Stonewall 50 – myths & the truth

I heard about a bar The Stonewall Inn before I moved to NY. Since I understood what LGBTQ was about, I was always a supporter. I’m not gay, I’m just a human being. And that’s enough in my opinion to support anyone whose rights are violated. 

The Stonewall Inn bar in West Village is the most known gay bar in New York City. Not that’s the best bar, or the one we go to (I rarely go to gay clubs anymore; I rarely go out anymore anyway.) 

It became a signature gay bar because it’s associated with the gay rights movement explosion. The riot that began at The Stonewall Inn on June 28th, 1969, was a marking point, and the beginning of the gay rights era. A year after the historical events, the gay parades took off and had been continuing since. Barack Obama named the Stonewall Inn the national monument. And this week we’re celebrating the 50th anniversary of that night events. 

But as usual, there are a few myths and a few truths about that night in June 50 years ago. And I would like to share what I’ve learned. 

Here is the story that has been circling around for years: 

The gay rights movement was born in 1969 at a beloved gay bar called the Stonewall Inn.

The Stonewall Riot began when a drag queen – bereft by the death of Judy Garland – threw a brick at a police officer.

The riot culminated in a Rockettes-style kickline of drag queens facing down tactical police in riot gear.

It wasn’t quite like that. The gay rights movement didn’t begin there, there were other events before that one, and it wasn’t only in NYC.

The Stonewall Inn wasn’t a beloved gay bar, it was a kind of shit hole ran by the mafia. They said that the drinks were overpriced, watered and that there wasn’t running water at the bar, so the insiders knew not to order drinks in glasses. But there were still the times when gay people weren’t welcomed in many establishments (you could find signs like – „If you’re gay, stay away” at a front door of the bar), and The Stonewall Inn was opened to gay/drag/transgender community. They could go there and dance with each other, and that was all that mattered. They knew it’s kind of a dump, but at least „it was theirs.”

Police were clearly against it back then, and were invading bars and arrest people „who weren’t dressed or acted according to their gender.” (it still makes me sick)

The brick thing isn’t entirely accurate, either. There is no evidence of any brick. Some people confirmed some stones threw at the bar, but there wasn’t any brick or a shot glass (another myth) involved. 

There wasn’t also any specific drag queen who started everything. Two names are associated with that event – Marsha P. Johnson and Sylvia Rivera. Both transgender who were activists and were hugely involved with the whole movement, but they didn’t start it (Marsha admits in an interview that she got there at 2am when the riot was already on.) There was one lesbian who was ahead of the crowd, talking to people and encouraging them to stand up for themselves; her identity is not known, though. 

Judy’s Garland funeral wasn’t the reason why it all started. It started, because „enough was enough,” and as one of them said: „There is only a certain amount of shit that you can eat.” It was one of those things when the anger and the rights to be treated as human beings came together and exploded.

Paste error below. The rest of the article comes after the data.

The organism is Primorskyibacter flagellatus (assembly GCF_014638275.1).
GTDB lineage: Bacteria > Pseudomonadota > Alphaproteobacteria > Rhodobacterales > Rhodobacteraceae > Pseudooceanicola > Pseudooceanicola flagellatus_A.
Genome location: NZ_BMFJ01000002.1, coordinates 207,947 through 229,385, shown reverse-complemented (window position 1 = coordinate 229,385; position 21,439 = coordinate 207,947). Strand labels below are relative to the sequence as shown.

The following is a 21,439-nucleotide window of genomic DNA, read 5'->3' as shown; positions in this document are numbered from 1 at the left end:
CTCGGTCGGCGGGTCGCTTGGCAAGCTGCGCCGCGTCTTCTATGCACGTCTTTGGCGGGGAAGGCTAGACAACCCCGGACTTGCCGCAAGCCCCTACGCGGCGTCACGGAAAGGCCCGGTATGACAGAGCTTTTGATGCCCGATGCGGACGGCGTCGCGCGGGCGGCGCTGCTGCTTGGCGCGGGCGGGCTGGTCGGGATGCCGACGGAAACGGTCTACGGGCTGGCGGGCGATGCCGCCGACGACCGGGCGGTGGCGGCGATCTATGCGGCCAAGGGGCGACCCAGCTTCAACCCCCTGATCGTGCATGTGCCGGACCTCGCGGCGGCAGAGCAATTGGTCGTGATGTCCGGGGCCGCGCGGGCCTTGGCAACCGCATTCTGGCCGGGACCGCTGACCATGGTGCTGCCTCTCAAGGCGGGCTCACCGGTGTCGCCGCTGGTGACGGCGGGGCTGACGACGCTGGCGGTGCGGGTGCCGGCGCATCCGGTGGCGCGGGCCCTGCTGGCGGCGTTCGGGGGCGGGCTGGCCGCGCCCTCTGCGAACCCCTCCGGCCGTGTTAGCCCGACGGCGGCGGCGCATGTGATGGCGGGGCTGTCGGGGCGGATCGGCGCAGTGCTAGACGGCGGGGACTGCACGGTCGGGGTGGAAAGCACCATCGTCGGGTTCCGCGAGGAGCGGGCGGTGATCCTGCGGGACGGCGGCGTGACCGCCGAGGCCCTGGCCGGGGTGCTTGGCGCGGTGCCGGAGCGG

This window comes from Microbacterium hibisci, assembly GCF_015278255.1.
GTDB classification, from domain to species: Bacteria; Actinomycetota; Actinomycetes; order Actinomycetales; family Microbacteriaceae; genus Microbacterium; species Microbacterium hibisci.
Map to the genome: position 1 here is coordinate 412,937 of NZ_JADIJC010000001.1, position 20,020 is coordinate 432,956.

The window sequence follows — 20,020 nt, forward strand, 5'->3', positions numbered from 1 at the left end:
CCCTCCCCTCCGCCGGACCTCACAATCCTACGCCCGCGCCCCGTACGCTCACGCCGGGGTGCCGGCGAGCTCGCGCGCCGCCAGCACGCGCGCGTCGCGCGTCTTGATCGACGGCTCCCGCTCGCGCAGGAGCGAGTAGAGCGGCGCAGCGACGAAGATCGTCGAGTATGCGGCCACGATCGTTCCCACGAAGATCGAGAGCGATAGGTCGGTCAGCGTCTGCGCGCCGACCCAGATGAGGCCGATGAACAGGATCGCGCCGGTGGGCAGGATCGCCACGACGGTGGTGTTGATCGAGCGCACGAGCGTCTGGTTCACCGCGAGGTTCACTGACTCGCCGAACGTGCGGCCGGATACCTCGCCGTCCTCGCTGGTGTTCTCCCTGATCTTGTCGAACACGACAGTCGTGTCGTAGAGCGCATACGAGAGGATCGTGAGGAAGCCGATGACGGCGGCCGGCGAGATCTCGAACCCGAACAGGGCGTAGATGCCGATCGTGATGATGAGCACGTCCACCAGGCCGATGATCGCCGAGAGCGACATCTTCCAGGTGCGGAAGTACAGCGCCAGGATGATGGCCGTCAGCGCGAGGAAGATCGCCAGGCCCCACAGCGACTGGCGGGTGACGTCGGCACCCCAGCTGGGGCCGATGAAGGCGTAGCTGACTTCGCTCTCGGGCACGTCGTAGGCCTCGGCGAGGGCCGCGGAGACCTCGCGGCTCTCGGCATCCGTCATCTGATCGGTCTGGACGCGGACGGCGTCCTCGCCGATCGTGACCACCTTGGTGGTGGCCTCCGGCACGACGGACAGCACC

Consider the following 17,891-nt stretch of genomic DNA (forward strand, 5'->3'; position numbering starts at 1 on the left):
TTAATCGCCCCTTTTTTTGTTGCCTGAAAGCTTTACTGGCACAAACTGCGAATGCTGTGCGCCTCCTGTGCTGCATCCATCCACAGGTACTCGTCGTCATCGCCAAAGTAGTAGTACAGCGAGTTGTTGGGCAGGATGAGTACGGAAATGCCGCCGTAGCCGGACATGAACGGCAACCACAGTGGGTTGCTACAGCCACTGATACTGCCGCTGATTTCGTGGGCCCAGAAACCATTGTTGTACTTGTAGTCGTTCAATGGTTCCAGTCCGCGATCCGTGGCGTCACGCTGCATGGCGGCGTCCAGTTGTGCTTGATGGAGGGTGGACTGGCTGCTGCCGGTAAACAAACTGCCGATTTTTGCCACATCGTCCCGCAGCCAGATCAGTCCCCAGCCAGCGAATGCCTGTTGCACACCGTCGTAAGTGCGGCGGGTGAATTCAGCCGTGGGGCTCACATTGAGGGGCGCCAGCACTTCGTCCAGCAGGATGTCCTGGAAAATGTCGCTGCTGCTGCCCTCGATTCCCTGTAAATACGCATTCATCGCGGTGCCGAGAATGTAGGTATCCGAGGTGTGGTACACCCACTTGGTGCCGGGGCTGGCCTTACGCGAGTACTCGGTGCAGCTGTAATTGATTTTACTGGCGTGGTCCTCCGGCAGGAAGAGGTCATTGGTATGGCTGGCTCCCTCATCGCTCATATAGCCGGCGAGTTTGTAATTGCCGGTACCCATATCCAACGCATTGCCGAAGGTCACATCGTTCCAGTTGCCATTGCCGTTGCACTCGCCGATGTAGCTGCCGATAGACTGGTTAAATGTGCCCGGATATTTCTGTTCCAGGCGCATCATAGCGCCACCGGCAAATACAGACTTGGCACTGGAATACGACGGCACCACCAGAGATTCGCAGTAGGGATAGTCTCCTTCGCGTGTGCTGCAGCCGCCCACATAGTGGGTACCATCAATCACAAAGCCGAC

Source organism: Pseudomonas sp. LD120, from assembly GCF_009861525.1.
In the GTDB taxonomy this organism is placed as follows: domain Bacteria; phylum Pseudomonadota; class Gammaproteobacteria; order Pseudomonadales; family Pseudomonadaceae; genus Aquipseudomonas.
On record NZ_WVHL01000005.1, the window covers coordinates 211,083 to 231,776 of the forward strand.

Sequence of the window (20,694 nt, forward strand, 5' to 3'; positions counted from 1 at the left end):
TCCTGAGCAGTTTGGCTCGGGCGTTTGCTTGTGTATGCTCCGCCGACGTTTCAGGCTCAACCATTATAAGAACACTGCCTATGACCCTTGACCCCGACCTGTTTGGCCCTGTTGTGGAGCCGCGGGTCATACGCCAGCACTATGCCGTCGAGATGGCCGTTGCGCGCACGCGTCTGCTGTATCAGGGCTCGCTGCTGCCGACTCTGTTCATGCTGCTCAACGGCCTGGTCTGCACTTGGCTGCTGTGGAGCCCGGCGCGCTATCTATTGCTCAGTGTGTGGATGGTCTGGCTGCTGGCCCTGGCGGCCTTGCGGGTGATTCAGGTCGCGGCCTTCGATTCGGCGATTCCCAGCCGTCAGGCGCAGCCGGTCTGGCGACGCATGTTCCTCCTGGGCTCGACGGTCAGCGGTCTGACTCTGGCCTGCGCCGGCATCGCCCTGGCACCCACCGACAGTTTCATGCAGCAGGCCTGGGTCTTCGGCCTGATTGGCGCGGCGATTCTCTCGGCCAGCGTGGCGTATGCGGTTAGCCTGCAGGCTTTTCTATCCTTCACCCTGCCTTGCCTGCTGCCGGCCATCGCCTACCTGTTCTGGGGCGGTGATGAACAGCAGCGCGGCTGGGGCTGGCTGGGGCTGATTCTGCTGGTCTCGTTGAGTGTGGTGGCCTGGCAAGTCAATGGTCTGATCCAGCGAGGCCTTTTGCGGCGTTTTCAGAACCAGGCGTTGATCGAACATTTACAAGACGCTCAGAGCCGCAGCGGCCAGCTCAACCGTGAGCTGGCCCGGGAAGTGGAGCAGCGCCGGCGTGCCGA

And another thing – it wasn’t a riot. It started as a fun event outside of the bar, they’re dancing, and then it started getting more significant. It was more a rebellion than a riot.  

It didn’t culminate in the Rockettes-style kickline of drag queens facing the police, and it lasted for 3-4 days.

As all of the historian and those who actually were part of the riot say – it truly doesn’t matter who threw what, and what was the real reason it started. The most important is that it happened. And that it formed The Gay Liberation Front two weeks later, and gays began demanding their rights.. 

A year after that night a gay parade took off, but not only in NY, but in three major cities NYC, San Francisco, and Los Angeles. People were marching and asking for their rights. And it continues till today. 

The reason why I’m dividing myths from truth is that I agree with one of the people who were there that night: „If people start telling stories not as they were, but as they would like them to be, that procedure can be used by anybody by any purpose.” I prefer to talk about things as they are, and not put too much glitter on it  (that’s the reason why I’m not a huge fan of „Bohemian Rapsody” movie.) 

There is an improvement, but there is also a lot to be done. I can’t believe that we still have to explain why LGBTQ rights matter. 

I’ve always believed that there is only one way of living – to let others live the way they want to. And if you still don’t get it – educate yourself. It’s not a matter of „preferences” and „beliefs” anymore, it’s about education. Read about it, watch some YouTube videos, as I just did, and understand why it’s important to let another human being live the life they were set to live. 

In the end, love will always win. And I want you to be part of that, and not standing like a fool on another side of a barricade. At some point, you might stand there by yourself.  

Free exhibition at The National Public Library, 5th Ave & 42nd Street